A Puritan Republic: America’s Closeness to Islamic Ideals
by Manuel L. Quezon III
Gilbert Chesterton once quipped that, “A puritan is a person who pours righteous indignation into the wrong things”. I was reminded of this due to the national convulsion in America over the fate of Terri Schiavo. She collapsed in 1990 from cardiac arrest and suffered brain damage because of lack of oxygen, and has been in the center of a decade-long legal tug-of-war between her husband and guardian, Michael, and her parents, Bob and Mary Schindler, over whether or not to end life support and let her die.
The debate, as it developed, was peculiarly American, and highly puritan, in that those against letting Terri Schiavo die a natural death viewed their efforts as a moral crusade. The Puritan religious tradition of America makes no provision for a central religious authority to define right and wrong — therefore, those against removing the feeding tube that had kept Terri Schiavo alive did so as a loose coalition of concerned people; at the same time, their religiously-motivated efforts resulted in a demand for action by secular institutions. Again, this was quite American. The result is that while American politicians piously leaped to respond to the pleas of Schiavo’s parents, the most thoroughly secular of American institutions, the courts, worked in favor of Schiavo’s husband, setting aside religious arguments.
Here, to me, is a paradox for the modern era, then: America is closer, in a sense, to the Islamic ideals it is pitted against, than the liberal, post-Enlightenment attitudes of the Western nations it is expected to rub shoulders with as its natural allies. Those who oppose America as a Godless country, festering in the filth of its own materialism, must come to terms with the insistence on the part of many Americans themselves, that theirs is a profoundly religious country. The American religious right claims America has always been so, and it is time to recognize once more, that this is so: “One nation, under God, with liberty and justice for all.”
Which is not to say a significant portion of America doesn’t feel God is best left to the churches and excluded from public discourse. There has always been such a faction. The debate between the two sides is actually a war over the soul of America that has been raging not just for decades, but for centuries. There is, on the one hand, the Puritan, dour, busybody underpinnings of rural American society on one hand, the America of today’s Red States — conservative, Christian, Republican — and the more liberal, even frankly contemptuous of tradition, morals, and piety of the American cities, beleaguered bulwarks of the Blue States — liberal, for whom religion is irrelevant, and Democratic — on the other. The war might be more of a Manichean struggle if it weren’t for the confusing situation of the United States being a nation avowedly secular in its institutions but explicitly Deist (meaning it acknowledges a fuzzily-defined “Supreme Being”) in its national ideology.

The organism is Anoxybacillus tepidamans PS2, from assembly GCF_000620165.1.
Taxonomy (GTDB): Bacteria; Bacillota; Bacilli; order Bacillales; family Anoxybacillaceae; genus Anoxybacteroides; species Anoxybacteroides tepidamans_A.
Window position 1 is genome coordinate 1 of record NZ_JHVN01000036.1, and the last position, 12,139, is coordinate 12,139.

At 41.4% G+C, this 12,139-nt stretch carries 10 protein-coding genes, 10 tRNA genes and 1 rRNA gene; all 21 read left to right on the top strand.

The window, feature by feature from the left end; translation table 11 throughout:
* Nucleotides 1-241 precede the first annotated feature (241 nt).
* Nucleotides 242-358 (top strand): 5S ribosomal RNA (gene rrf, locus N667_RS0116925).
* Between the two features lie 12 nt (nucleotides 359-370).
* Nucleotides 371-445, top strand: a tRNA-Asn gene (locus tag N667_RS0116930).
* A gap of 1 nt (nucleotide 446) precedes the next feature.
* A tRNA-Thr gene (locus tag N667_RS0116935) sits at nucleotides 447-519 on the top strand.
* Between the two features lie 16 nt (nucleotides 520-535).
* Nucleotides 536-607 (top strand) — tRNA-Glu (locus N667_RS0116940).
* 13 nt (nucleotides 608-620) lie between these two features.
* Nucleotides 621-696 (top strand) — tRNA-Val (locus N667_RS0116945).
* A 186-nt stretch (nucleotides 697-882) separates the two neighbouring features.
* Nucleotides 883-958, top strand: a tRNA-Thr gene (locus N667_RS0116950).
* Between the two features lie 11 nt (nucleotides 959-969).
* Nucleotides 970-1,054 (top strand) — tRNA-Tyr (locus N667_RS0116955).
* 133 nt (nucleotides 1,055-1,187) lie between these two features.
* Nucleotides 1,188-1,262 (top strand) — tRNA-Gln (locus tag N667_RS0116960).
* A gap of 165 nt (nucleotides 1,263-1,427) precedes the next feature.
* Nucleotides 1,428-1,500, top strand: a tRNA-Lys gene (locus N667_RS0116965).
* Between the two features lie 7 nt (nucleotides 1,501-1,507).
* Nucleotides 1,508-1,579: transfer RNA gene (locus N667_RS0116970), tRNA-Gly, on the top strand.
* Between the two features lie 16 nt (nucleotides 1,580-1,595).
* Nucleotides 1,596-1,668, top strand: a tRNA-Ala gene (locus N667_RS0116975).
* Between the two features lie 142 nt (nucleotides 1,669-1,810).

Not for nothing is “In God We Trust” emblazoned on American currency, or the pledge, “One Nation, Under God,” required of all Americans who take the pledge of allegiance to an object, their flag: Sanitizing religion was the compromise made by the patrician founders of the United States, who knew they could not eliminate, and thus had to moderate, the enthusiasms (including religious passions) of the yokel-citizens of their new republic.
170 years ago, Alexis de Tocqueville, in his famous book on America, noted that, “Religion in America, takes no direct part in the government of society, but it must be regarded as the first of their political institutions…I do not know whether all Americans have a sincere faith in their religion — for who can search the human heart? — but I am certain that they hold it to be indispensable to the maintenance of republican institutions. This opinion is not peculiar to a class of citizens or to a party, but it belongs to the whole nation and to every rank of society.”
These pulpits have fulminated for centuries, to borrow an official American term, “against all enemies, foreign and domestic.” The Puritan John Winthrop left England to establish himself in Massachusetts, proclaiming it the “New Jerusalem,” only to promptly banish Roger Williams, who, cast out from Winthrop’s Massachusetts Bay colony, then founded Rhode Island. The Puritan penchant for public investigations into private morality, and for legislation to promote cleanliness and Godliness, has surfaced again and again, from the Salem witchcraft trials, to the Temperance Movement and a constitutional prohibition on alcohol, to the seeking out of Communists in the 1950s and now, terrorists.
American political and military traditions are infused with visions of Biblical struggles between light and darkness, whether against bootleggers, socialists and communists, or in search of a “manifest destiny” for America, the chosen people. The struggles have been against Native Americans, overseas colonial subjects, fascism, or again, communism and now, terrorism.
So should we conclude, then, that between the religious police tactics of the Taleban, and the periodic episodes of witch-hunting in America, there is only a difference in methods, but not intent? But to say so would be heresy, would it not? At least, for an America that believes — and votes — out of the conviction that it remains a shining city on a hill, the New Jerusalem of the Western world.